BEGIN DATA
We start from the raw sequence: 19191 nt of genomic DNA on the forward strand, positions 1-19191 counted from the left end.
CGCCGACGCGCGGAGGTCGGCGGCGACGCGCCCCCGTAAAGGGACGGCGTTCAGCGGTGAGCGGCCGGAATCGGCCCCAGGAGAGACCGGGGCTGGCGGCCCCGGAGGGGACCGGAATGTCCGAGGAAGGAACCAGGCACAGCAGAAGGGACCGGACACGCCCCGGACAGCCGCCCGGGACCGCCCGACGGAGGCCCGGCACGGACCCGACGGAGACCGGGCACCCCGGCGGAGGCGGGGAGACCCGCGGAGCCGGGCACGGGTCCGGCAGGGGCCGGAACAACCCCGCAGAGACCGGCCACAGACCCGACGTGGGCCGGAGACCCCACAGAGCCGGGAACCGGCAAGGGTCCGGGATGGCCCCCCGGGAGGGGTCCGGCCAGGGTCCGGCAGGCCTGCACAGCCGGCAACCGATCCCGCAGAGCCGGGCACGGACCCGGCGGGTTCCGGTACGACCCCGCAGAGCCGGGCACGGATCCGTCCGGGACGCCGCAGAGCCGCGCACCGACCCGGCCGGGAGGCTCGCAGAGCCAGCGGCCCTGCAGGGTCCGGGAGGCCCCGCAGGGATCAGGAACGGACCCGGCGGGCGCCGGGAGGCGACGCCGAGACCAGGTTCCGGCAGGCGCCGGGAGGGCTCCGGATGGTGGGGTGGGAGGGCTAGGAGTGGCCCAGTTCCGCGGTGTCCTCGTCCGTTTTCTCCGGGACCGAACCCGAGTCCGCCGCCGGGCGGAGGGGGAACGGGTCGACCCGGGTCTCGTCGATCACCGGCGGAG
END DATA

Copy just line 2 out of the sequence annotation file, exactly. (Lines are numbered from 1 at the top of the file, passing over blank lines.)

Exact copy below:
CGCCGACGCGCGGAGGTCGGCGGCGACGCGCCCCCGTAAAGGGACGGCGTTCAGCGGTGAGCGGCCGGAATCGGCCCCAGGAGAGACCGGGGCTGGCGGCCCCGGAGGGGACCGGAATGTCCGAGGAAGGAACCAGGCACAGCAGAAGGGACCGGACACGCCCCGGACAGCCGCCCGGGACCGCCCGACGGAGGCCCGGCACGGACCCGACGGAGACCGGGCACCCCGGCGGAGGCGGGGAGACCCGCGGAGCCGGGCACGGGTCCGGCAGGGGCCGGAACAACCCCGCAGAGACCGGCCACAGACCCGACGTGGGCCGGAGACCCCACAGAGCCGGGAACCGGCAAGGGTCCGGGATGGCCCCCCGGGAGGGGTCCGGCCAGGGTCCGGCAGGCCTGCACAGCCGGCAACCGATCCCGCAGAGCCGGGCACGGACCCGGCGGGTTCCGGTACGACCCCGCAGAGCCGGGCACGGATCCGTCCGGGACGCCGCAGAGCCGCGCACCGACCCGGCCGGGAGGCTCGCAGAGCCAGCGGCCCTGCAGGGTCCGGGAGGCCCCGCAGGGATCAGGAACGGACCCGGCGGGCGCCGGGAGGCGACGCCGAGACCAGGTTCCGGCAGGCGCCGGGAGGGCTCCGGATGGTGGGGTGGGAGGGCTAGGAGTGGCCCAGTTCCGCGGTGTCCTCGTCCGTTTTCTCCGGGACCGAACCCGAGTCCGCCGCCGGGCGGAGGGGGAACGGGTCGACCCGGGTCTCGTCGATCACCGGCGGAG